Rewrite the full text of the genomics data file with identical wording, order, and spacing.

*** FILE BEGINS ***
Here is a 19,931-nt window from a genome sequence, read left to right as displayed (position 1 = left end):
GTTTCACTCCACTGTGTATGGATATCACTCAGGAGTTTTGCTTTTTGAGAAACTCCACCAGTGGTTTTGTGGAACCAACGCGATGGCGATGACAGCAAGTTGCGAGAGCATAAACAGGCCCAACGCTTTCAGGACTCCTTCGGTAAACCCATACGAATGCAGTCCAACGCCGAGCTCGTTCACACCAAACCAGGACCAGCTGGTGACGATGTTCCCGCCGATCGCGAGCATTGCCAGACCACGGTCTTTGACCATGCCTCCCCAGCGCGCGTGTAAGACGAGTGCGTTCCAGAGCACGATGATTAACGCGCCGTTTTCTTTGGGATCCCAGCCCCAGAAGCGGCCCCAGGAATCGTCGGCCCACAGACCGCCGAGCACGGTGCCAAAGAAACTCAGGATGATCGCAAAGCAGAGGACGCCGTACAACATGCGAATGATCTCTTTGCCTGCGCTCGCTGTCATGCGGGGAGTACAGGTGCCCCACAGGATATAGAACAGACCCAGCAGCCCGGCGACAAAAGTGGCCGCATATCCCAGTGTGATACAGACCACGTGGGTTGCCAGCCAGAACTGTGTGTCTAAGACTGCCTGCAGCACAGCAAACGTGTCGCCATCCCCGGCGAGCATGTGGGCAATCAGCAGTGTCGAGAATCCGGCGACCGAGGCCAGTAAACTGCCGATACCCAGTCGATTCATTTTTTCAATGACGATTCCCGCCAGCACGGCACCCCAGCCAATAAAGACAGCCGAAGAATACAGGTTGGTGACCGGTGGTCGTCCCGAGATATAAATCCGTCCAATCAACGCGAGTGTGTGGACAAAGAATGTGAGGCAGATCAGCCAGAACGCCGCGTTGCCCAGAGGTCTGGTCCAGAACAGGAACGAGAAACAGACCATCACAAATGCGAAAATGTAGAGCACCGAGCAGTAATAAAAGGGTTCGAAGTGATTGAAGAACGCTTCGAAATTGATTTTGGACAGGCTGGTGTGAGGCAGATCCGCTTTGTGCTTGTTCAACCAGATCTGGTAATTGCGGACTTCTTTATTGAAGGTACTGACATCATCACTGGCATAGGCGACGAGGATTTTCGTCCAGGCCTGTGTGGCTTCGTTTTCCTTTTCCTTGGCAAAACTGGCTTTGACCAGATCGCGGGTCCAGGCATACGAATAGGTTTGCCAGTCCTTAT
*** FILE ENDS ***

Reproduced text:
Here is a 19,931-nt window from a genome sequence, read left to right as displayed (position 1 = left end):
GTTTCACTCCACTGTGTATGGATATCACTCAGGAGTTTTGCTTTTTGAGAAACTCCACCAGTGGTTTTGTGGAACCAACGCGATGGCGATGACAGCAAGTTGCGAGAGCATAAACAGGCCCAACGCTTTCAGGACTCCTTCGGTAAACCCATACGAATGCAGTCCAACGCCGAGCTCGTTCACACCAAACCAGGACCAGCTGGTGACGATGTTCCCGCCGATCGCGAGCATTGCCAGACCACGGTCTTTGACCATGCCTCCCCAGCGCGCGTGTAAGACGAGTGCGTTCCAGAGCACGATGATTAACGCGCCGTTTTCTTTGGGATCCCAGCCCCAGAAGCGGCCCCAGGAATCGTCGGCCCACAGACCGCCGAGCACGGTGCCAAAGAAACTCAGGATGATCGCAAAGCAGAGGACGCCGTACAACATGCGAATGATCTCTTTGCCTGCGCTCGCTGTCATGCGGGGAGTACAGGTGCCCCACAGGATATAGAACAGACCCAGCAGCCCGGCGACAAAAGTGGCCGCATATCCCAGTGTGATACAGACCACGTGGGTTGCCAGCCAGAACTGTGTGTCTAAGACTGCCTGCAGCACAGCAAACGTGTCGCCATCCCCGGCGAGCATGTGGGCAATCAGCAGTGTCGAGAATCCGGCGACCGAGGCCAGTAAACTGCCGATACCCAGTCGATTCATTTTTTCAATGACGATTCCCGCCAGCACGGCACCCCAGCCAATAAAGACAGCCGAAGAATACAGGTTGGTGACCGGTGGTCGTCCCGAGATATAAATCCGTCCAATCAACGCGAGTGTGTGGACAAAGAATGTGAGGCAGATCAGCCAGAACGCCGCGTTGCCCAGAGGTCTGGTCCAGAACAGGAACGAGAAACAGACCATCACAAATGCGAAAATGTAGAGCACCGAGCAGTAATAAAAGGGTTCGAAGTGATTGAAGAACGCTTCGAAATTGATTTTGGACAGGCTGGTGTGAGGCAGATCCGCTTTGTGCTTGTTCAACCAGATCTGGTAATTGCGGACTTCTTTATTGAAGGTACTGACATCATCACTGGCATAGGCGACGAGGATTTTCGTCCAGGCCTGTGTGGCTTCGTTTTCCTTTTCCTTGGCAAAACTGGCTTTGACCAGATCGCGGGTCCAGGCATACGAATAGGTTTGCCAGTCCTTAT